“I haven’t seen a pretty one yet,” he replies. “The last one that was in here turned around to leave and I told her, ‘Hey, that looks like two boys wrestling under a blanket.’ ” He laughs mischievously. A minute later, the nurse comes back and asks me to leave. It’s time for more tests. Sam glances at her, then winks at me. “That’s the one,” he says. The nurse rolls her eyes, looks at me and points to the door.
They release Sam late that afternoon, and he immediately goes to a home rented out by an old friend, a lawyer name Jack Vardaman.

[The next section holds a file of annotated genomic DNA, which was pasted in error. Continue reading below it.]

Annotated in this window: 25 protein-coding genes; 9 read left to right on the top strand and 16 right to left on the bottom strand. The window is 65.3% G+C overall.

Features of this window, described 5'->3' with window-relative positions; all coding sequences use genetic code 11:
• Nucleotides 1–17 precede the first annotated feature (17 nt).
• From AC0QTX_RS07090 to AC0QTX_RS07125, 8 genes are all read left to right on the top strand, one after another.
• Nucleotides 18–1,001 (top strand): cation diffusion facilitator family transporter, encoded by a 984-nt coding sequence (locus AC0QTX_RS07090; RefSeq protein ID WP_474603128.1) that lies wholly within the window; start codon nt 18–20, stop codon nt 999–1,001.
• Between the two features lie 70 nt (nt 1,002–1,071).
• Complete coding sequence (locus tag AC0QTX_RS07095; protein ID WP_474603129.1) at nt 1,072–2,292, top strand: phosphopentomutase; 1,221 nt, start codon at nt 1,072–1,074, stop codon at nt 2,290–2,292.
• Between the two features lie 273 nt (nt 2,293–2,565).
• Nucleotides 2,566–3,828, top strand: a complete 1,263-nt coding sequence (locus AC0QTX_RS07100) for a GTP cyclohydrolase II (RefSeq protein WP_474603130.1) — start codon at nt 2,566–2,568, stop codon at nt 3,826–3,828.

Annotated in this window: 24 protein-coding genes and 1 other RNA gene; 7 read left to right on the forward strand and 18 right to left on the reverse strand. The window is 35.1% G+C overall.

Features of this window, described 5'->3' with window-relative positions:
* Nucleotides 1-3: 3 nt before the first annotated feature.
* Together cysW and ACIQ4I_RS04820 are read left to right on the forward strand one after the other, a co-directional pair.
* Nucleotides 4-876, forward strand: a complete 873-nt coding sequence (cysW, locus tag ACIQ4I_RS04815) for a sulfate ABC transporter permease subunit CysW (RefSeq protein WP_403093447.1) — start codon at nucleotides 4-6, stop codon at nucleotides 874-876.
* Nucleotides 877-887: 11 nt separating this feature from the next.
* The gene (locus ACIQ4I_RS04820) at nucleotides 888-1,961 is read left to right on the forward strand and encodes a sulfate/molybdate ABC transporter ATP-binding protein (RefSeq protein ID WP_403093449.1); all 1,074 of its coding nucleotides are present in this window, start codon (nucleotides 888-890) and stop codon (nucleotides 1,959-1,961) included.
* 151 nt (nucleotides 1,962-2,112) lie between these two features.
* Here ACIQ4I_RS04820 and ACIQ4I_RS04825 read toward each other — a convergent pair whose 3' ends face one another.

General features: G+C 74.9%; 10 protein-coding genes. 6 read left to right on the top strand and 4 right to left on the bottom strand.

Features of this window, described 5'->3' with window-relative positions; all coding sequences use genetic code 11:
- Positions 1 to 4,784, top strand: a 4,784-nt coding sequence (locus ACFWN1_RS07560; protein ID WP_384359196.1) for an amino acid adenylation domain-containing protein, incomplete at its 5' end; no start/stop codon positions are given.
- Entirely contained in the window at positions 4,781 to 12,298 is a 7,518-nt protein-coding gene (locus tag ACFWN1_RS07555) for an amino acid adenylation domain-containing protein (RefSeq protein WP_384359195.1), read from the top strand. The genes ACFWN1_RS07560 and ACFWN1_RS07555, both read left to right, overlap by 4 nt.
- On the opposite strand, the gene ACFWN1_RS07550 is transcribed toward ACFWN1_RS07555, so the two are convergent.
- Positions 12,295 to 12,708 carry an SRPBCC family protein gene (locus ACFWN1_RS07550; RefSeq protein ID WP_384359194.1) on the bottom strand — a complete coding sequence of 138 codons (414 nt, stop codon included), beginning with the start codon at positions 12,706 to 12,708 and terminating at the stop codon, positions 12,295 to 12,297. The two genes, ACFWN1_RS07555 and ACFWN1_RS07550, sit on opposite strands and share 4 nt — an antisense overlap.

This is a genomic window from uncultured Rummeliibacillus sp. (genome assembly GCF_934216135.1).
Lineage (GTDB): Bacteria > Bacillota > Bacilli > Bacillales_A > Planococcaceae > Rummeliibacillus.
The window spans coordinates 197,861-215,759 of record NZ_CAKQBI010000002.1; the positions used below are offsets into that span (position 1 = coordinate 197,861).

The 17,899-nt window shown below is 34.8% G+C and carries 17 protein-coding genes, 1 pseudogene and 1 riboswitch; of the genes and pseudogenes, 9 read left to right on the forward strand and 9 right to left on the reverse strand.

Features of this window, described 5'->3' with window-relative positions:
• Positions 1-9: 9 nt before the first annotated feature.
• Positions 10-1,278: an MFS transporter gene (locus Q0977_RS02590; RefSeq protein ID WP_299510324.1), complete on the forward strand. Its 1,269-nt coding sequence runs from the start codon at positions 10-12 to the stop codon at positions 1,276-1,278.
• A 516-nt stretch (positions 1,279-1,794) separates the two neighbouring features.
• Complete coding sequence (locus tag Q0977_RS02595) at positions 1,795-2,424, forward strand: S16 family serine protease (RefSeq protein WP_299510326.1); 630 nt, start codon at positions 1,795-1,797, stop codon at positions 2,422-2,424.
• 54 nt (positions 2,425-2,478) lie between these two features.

That evening, I phone Jack Snead to get the prognosis. He says the doctors ran every test imaginable, including a heart echo, MRI and carotid artery scan. He explains that Sam experienced a mild case of TIA, a temporary stroke-like condition in which blood vessels leading to the brain constrict, depriving it of oxygen. That explained the nausea and dizziness. It is very common in older people, especially those with a busy lifestyle. Sam is all right.
“The doctors were amazed at something, though,” Jack says. “They said Dad had no plaque in his veins, which is almost unheard of for a fellow his age. They said his heart was slightly oversize, which is true in a lot of athletes. His blood pressure is like that of a 30-year-old.”